Navigation

Biodermatin

Biodermatin - General Information

A water-soluble, enzyme co-factor present in minute amounts in every living cell. It occurs mainly bound to proteins or polypeptides and is abundant in liver, kidney, pancreas, yeast, and milk.

 

Pharmacology of Biodermatin

Biodermatin is a water-soluble B-complex vitamin which is composed of an ureido ring fused with a tetrahydrothiophene ring. A valeric acid substituent is attached to one of the carbon atoms of the tetrahydrothiophene ring. Biodermatin is used in cell growth, the production of fatty acids, metabolism of fats, and amino acids. It plays a role in the Kreb cycle, which is the process in which energy is released from food. Biodermatin not only assists in various metabolic chemical conversions, but also helps with the transfer of carbon dioxide. Biodermatin is also helpful in maintaining a steady blood sugar level. Biodermatin is often recommended for strengthening hair and nails. Consequenty, it is found in many cosmetic and health products for the hair and skin. Biodermatin deficiency is a rare nutritional disorder caused by a deficiency of biotin. Initial symptoms of biotin deficiency include: Dry skin, Seborrheic dermatitis, Fungal infections, rashes including erythematous periorofacial macular rash, fine and brittle hair, and hair loss or total alopecia. If left untreated, neurological symptoms can develop, including mild depression, which may progress to profound lassitude and, eventually, to somnolence; changes in mental status, generalized muscular pains (myalgias), hyperesthesias and paresthesias. The treatment for biotin deficiency is to simply start taking some biotin supplements. A lack of biotin in infants will lead to a condition called seborrheic dermatitis or "cradle cap". Biodermatin deficiencies are extremely rare in adults but if it does occur, it will lead to anemia, depression, hair loss, high blood sugar levels, muscle pain, nausea, loss of appetite and inflamed mucous membranes.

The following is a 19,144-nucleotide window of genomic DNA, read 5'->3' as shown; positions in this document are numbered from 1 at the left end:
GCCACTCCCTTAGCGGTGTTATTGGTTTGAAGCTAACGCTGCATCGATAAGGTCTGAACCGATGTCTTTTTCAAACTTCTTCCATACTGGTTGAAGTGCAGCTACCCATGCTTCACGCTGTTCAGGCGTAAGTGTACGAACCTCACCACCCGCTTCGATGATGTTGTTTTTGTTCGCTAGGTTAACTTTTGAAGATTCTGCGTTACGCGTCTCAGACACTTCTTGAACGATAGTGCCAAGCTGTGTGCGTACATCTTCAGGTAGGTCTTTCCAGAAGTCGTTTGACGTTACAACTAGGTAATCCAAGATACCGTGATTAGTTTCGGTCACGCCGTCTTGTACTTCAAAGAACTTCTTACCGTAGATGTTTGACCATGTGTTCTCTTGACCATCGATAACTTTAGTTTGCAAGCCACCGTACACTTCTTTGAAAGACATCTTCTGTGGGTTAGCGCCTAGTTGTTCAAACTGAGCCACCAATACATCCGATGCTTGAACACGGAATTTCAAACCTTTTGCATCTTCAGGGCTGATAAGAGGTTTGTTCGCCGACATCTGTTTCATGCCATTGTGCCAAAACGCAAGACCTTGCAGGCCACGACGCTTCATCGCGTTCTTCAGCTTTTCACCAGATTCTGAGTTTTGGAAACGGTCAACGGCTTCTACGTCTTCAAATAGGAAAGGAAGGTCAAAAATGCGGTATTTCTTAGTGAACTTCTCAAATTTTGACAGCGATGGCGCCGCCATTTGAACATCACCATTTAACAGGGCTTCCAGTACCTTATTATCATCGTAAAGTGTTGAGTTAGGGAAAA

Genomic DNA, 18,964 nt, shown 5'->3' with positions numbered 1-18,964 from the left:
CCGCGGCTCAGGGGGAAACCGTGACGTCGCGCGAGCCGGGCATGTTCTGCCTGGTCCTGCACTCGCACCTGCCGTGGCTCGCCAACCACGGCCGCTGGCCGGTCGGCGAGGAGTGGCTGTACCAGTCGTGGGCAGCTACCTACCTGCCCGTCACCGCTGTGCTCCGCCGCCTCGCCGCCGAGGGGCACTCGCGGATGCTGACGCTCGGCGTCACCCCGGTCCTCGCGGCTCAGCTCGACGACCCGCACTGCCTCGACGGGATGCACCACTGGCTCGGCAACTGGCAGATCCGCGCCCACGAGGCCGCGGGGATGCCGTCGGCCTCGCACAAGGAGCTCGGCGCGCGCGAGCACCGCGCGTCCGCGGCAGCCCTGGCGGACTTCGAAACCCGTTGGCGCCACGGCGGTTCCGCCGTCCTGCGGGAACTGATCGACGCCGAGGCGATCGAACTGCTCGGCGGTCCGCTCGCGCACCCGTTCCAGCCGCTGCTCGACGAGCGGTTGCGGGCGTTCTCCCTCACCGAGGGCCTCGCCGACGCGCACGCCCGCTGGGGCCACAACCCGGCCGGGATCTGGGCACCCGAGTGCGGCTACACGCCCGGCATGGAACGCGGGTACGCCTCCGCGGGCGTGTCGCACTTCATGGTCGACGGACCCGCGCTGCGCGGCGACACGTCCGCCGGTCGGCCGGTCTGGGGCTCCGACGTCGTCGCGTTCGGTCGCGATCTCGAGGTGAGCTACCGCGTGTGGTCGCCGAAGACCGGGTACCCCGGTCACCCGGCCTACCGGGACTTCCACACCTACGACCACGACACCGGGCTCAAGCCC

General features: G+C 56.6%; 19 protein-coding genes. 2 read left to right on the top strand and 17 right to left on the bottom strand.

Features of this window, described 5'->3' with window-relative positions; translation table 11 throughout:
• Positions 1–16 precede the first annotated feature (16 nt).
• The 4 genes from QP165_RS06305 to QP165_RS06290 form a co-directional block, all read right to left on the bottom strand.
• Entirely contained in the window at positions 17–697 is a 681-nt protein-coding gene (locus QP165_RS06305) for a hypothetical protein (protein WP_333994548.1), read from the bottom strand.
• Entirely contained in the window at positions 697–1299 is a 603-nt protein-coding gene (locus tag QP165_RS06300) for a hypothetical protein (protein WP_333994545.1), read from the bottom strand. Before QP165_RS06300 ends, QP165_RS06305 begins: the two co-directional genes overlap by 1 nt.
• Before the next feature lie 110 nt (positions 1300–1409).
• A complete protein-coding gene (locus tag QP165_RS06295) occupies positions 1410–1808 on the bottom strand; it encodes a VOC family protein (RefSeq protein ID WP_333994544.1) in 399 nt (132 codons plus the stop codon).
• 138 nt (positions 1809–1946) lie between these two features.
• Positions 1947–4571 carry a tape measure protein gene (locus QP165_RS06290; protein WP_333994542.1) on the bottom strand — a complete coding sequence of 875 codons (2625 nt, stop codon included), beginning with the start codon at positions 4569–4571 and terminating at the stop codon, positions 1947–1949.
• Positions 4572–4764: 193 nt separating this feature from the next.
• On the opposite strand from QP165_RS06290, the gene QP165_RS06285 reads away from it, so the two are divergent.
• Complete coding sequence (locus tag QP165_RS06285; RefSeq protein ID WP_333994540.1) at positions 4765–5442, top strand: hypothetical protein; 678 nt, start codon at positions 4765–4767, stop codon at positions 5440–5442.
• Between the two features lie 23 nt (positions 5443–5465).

Additional information about Biodermatin

Biodermatin Indication: For nutritional supplementation, also for treating dietary shortage or imbalance.
Mechanism Of Action: Biodermatin is necessary for the proper functioning of enzymes that transport carboxyl units and fix carbon dioxide, and is required for various metabolic functions, including gluconeogenesis, lipogenesis, fatty acid biosynthesis, propionate metabolism, and catabolism of branched-chain amino acids.
Drug Interactions: Not Available
Food Interactions: Not Available
Generic Name: Biotin
Synonyms: (+)-Biotin; (+)-cis-Hexahydro-2-oxo-1H-thieno[3,4]imidazole-4-valeric acid; cis-(+)-Tetrahydro-2-oxothieno[3,4]imidazoline-4-valeric acid; Vitamin H; Vitamin B7; D(+)-Biotin; D-Biotin; Coenzyme R
Drug Category: Dietary supplement; Micronutrient; Vitamins (Vitamin B Complex)
Drug Type: Small Molecule; Nutraceutical; Approved
Other Brand Names containing Biotin: Biodermatin; Bioepiderm; Bios II; Factor S; Lutavit H2; Meribin; Rovimix H2; Biotin Forte;
Absorption: Systemic - approximately 50%
Toxicity (Overdose): Prolonged skin contact may cause irritation.
Protein Binding: Not Available
Biotransformation: Not Available
Half Life: Not Available
Dosage Forms of Biodermatin: Powder, for solution Oral
Tablet Oral
Chemical IUPAC Name: 5-[(3aR,6S,6aS)-2-oxo-1,3,3a,4,6,6a-hexahydrothieno[3,4-d]imidazol-6-yl]pentanoic acid
Chemical Formula: C10H16N2O3S
Biotin on Wikipedia: https://en.wikipedia.org/wiki/Biotin
Organisms Affected: Humans and other mammals